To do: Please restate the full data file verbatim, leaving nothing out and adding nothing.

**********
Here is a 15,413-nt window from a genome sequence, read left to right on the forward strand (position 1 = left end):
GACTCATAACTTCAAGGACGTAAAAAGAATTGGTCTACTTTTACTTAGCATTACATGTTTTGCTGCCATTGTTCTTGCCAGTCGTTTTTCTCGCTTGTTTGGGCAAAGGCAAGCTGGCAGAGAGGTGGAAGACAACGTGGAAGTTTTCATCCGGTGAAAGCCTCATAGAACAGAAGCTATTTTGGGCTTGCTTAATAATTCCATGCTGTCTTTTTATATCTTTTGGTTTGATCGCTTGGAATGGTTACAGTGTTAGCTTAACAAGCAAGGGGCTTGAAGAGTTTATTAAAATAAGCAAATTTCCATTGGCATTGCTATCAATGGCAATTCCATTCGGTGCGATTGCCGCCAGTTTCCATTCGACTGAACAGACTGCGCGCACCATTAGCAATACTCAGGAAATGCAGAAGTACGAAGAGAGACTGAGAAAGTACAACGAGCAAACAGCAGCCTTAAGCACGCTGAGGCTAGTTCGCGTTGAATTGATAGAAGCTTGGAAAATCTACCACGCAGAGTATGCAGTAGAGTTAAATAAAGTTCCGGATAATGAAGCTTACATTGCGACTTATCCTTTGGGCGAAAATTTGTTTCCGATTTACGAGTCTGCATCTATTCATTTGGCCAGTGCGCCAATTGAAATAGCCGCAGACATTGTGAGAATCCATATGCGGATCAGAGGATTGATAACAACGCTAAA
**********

Here is a 15,413-nt window from a genome sequence, read left to right on the forward strand (position 1 = left end):
GACTCATAACTTCAAGGACGTAAAAAGAATTGGTCTACTTTTACTTAGCATTACATGTTTTGCTGCCATTGTTCTTGCCAGTCGTTTTTCTCGCTTGTTTGGGCAAAGGCAAGCTGGCAGAGAGGTGGAAGACAACGTGGAAGTTTTCATCCGGTGAAAGCCTCATAGAACAGAAGCTATTTTGGGCTTGCTTAATAATTCCATGCTGTCTTTTTATATCTTTTGGTTTGATCGCTTGGAATGGTTACAGTGTTAGCTTAACAAGCAAGGGGCTTGAAGAGTTTATTAAAATAAGCAAATTTCCATTGGCATTGCTATCAATGGCAATTCCATTCGGTGCGATTGCCGCCAGTTTCCATTCGACTGAACAGACTGCGCGCACCATTAGCAATACTCAGGAAATGCAGAAGTACGAAGAGAGACTGAGAAAGTACAACGAGCAAACAGCAGCCTTAAGCACGCTGAGGCTAGTTCGCGTTGAATTGATAGAAGCTTGGAAAATCTACCACGCAGAGTATGCAGTAGAGTTAAATAAAGTTCCGGATAATGAAGCTTACATTGCGACTTATCCTTTGGGCGAAAATTTGTTTCCGATTTACGAGTCTGCATCTATTCATTTGGCCAGTGCGCCAATTGAAATAGCCGCAGACATTGTGAGAATCCATATGCGGATCAGAGGATTGATAACAACGCTAAA